If you own droves of cattle, you need to get your hands on a good heeler! And by far, the best beast for the job is an Australian Cattle Dog. This pooch is part Highland Collie, part Dalmatian, part Kelpie and surprisingly, part dingo! The wild dingo roots help this dog thrive in all types of conditions.
It's been said that a good cattle dog can do the job of three men on horseback. A fully trained Queensland Heeler can take on the largest of cattle. By nipping at the heels, the dog can direct even the most stubborn bovine in the herd to go in the right direction. But the best cattle dogs are able to distinguish which animals need strong guidance, and which only need gentle encouragement.
That being said, it can be difficult and expensive to get your hands on a fully trained red heeler. This leaves you having to start from scratch. Australian Cattle puppies do have some strong herding instincts, but what they don't come with is the obedience to get the job done. And instinct alone can spell disaster for both the herd and the canine.
Be prepared to invest years of training to get a quality farm worker. The learning begins as soon as you bring the little furball home. Master all of the basic dog commands during those first few months before even thinking about letting the dog near your livestock.
Being mentally prepared to train your Australian Cattle Dog really is half the battle. Some things that will help along the way are:
While gentle training can work for basic good-dog behavior, training a cattle dog requires what is known as “respect training”. This means that not only are you going to reward good behavior, you're going to have to dish out negative consequences for disobedience. Any discipline should be controlled and must never harm the dog. However, when your pup will be dealing with creatures that can top a ton, obedience is a matter of life and death!
Below are some of the highest revered methods to take your pooch from basic puppy to professional work dog. As you're going through the steps, if your dog isn't quite getting the point, you may have to postpone training for a few weeks so their maturity level can catch up to the task at hand.
He has been an amazing dog .. we found him on a ranch road when he about a year and searched and searched for his owner but never found them so we kept him and I feel slightly guilty. He is amazing!!!! But he doesnt have a job .. what is a job I can give him?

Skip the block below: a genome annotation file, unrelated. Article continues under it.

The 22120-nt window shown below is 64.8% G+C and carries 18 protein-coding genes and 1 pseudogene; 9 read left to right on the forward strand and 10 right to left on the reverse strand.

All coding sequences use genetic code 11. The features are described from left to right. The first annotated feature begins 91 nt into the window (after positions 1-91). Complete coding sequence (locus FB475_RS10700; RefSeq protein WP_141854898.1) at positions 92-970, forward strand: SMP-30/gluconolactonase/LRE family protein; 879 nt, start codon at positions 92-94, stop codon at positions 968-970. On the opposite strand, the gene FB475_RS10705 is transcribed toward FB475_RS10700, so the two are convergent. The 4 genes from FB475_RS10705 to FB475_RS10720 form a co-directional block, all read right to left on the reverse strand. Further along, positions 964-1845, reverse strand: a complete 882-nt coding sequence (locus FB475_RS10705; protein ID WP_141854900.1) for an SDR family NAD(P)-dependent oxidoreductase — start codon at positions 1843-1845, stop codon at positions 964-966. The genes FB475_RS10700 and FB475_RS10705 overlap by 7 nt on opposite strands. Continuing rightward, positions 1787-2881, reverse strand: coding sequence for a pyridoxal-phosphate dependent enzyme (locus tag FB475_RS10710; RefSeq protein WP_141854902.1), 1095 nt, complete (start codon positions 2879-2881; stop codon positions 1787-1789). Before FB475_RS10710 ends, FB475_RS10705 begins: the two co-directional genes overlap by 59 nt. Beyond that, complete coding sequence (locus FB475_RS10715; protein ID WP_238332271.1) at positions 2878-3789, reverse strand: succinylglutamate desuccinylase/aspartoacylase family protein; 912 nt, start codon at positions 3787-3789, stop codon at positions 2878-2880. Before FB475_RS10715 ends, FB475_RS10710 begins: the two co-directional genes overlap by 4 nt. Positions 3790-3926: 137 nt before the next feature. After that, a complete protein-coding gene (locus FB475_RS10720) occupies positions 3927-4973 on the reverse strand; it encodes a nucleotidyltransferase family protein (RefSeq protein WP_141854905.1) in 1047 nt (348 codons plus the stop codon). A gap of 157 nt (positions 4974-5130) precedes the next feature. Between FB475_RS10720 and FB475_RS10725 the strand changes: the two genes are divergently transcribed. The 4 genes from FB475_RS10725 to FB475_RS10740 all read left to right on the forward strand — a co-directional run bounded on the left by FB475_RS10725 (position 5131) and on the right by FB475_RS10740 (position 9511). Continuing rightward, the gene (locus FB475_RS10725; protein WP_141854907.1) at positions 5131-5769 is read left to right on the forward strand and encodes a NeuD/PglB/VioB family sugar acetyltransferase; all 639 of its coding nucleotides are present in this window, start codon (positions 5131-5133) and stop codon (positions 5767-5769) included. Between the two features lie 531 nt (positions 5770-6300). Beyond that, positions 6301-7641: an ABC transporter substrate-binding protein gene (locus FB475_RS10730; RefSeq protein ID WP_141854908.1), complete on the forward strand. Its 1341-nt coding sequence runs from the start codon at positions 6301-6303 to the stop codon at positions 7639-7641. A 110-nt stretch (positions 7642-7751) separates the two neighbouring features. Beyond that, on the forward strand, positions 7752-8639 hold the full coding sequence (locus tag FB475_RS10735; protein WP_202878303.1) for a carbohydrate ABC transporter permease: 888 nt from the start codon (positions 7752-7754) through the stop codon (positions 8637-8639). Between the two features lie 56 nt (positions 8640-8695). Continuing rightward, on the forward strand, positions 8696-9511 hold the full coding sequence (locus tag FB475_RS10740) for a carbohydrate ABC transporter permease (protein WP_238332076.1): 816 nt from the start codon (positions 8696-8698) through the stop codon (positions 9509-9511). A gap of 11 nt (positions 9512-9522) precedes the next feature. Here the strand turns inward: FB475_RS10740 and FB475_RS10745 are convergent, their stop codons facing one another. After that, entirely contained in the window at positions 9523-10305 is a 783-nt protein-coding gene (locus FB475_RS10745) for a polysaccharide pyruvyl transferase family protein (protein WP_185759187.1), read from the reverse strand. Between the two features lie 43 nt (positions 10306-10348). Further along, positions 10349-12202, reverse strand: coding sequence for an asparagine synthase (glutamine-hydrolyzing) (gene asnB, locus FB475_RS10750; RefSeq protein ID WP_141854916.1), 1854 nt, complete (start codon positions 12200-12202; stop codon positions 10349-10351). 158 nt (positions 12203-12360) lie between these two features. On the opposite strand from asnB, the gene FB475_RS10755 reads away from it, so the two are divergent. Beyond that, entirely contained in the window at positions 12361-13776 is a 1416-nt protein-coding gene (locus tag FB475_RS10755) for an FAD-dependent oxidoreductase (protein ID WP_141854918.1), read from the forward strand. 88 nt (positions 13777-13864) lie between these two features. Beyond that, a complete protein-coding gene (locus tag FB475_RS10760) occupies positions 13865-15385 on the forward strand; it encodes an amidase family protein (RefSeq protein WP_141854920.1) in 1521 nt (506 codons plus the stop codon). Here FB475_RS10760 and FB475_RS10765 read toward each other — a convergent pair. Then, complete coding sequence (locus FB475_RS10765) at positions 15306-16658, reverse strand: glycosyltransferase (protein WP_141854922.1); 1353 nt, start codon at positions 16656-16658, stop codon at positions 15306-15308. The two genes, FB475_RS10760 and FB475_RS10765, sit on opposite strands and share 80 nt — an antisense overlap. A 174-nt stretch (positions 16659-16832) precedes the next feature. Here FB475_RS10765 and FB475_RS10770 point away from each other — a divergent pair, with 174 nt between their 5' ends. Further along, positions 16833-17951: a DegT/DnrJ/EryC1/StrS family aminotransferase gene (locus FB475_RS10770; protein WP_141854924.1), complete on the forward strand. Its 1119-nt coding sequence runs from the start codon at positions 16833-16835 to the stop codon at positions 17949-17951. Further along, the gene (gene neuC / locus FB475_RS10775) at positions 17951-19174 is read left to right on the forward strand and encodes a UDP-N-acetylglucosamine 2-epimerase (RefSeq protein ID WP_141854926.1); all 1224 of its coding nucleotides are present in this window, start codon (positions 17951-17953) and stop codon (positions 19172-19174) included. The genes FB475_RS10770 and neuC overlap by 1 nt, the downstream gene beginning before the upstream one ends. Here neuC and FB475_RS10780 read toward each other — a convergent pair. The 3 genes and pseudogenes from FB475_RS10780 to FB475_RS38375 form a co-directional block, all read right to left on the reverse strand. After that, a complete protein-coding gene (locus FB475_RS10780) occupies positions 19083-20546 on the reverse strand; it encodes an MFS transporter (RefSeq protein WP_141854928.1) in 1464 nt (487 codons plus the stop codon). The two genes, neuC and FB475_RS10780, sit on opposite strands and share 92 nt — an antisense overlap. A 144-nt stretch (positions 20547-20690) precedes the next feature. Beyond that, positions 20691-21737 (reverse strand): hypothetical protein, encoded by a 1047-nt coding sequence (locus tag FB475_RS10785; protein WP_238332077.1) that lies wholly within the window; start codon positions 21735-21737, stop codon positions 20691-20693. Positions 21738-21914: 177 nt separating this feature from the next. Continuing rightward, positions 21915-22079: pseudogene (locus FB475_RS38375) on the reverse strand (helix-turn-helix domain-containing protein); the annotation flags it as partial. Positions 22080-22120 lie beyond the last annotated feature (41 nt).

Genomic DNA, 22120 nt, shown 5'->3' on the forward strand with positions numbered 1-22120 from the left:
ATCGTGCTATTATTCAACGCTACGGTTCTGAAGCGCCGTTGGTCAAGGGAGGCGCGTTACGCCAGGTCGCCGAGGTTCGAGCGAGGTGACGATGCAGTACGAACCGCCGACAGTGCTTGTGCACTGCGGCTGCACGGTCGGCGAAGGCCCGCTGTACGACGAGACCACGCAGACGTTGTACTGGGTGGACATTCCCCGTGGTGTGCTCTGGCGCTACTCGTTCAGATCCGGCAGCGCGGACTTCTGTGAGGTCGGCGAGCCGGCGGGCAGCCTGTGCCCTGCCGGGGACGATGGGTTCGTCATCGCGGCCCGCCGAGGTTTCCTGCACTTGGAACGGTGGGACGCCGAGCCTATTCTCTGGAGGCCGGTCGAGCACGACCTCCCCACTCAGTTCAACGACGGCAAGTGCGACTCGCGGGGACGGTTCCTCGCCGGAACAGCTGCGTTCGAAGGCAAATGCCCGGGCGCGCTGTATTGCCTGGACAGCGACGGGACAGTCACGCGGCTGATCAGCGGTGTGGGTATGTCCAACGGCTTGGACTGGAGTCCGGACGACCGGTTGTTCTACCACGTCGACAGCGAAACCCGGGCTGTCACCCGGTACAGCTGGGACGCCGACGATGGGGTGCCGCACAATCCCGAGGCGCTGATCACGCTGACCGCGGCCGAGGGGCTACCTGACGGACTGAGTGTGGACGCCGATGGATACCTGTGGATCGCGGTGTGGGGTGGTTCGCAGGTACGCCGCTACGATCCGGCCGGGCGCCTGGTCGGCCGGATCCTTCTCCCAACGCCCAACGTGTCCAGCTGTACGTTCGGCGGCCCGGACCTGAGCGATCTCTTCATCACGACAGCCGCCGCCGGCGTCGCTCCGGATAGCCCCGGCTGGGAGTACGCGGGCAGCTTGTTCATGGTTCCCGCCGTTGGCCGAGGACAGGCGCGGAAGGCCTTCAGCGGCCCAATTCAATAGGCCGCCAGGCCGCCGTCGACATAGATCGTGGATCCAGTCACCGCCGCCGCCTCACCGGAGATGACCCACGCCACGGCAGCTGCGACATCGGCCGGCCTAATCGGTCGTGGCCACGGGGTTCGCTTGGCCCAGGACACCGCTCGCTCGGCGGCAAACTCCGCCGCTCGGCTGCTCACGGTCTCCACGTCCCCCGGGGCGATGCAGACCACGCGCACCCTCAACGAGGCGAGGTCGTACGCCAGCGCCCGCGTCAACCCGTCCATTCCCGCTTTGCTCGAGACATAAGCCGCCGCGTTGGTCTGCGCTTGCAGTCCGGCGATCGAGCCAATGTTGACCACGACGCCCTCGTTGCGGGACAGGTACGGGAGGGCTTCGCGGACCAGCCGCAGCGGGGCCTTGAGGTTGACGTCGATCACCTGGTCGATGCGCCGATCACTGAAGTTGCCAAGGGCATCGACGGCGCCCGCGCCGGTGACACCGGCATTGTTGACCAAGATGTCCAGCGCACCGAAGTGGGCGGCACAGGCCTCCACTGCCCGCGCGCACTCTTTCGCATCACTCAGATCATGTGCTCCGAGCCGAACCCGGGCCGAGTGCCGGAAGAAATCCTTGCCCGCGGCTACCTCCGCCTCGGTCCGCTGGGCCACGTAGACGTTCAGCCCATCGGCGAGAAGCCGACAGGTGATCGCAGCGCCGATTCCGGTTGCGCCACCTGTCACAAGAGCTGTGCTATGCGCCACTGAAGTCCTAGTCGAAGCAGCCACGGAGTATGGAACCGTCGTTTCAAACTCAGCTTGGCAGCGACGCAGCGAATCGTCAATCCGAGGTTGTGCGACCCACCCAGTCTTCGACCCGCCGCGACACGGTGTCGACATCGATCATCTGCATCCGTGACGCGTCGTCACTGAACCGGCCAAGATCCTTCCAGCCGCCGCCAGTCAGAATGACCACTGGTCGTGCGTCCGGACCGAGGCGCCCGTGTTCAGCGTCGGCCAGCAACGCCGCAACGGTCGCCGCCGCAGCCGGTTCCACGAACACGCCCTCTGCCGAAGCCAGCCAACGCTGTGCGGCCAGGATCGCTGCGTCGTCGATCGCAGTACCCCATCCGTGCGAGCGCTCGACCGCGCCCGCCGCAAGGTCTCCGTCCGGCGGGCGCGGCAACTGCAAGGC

Hello Chelynee, A great place to start with Wylie is to simply have training session every day that last as long as a typical walk would, 15-45 minutes each, and teach him obedience skills such as: "Sit", "Down", "Stay", "Come", ect...As well as tricks such as: "Shake", fetching certain objects like your shoes, holding a treat on his nose, rolling over, playing dead, speaking, and so forth. There are limitless things that you can teach him. The goal is to continually build on what he has already learned, improve his mastery of the commands that he already knows, and continually teaching him new things that will challenge his brain. Since Australian Shepherds are an intelligent herding breed they need mental as well as physical stimulation daily. By teaching him tricks and incorporating training into other forms of exercise such as Canine Freestyle dancing, "Fetch" that is structured, and walks where you take training breaks to work on his obedience around distractions, you can also stimulate him mentally. Other fun activities to do with him that will stimulate him are: Agility, including homemade obstacle courses, Obedience competitions, and giving him household chores, like bringing you your shoes, water bottle, or something that you point to, and teaching him to clean up his toys by putting them into a basket, or even turn off the lights for you. Whatever you choose, choose something that you will both enjoy and make sure that it continues to involve learning for him. Best of luck training, Caitlin Crittenden
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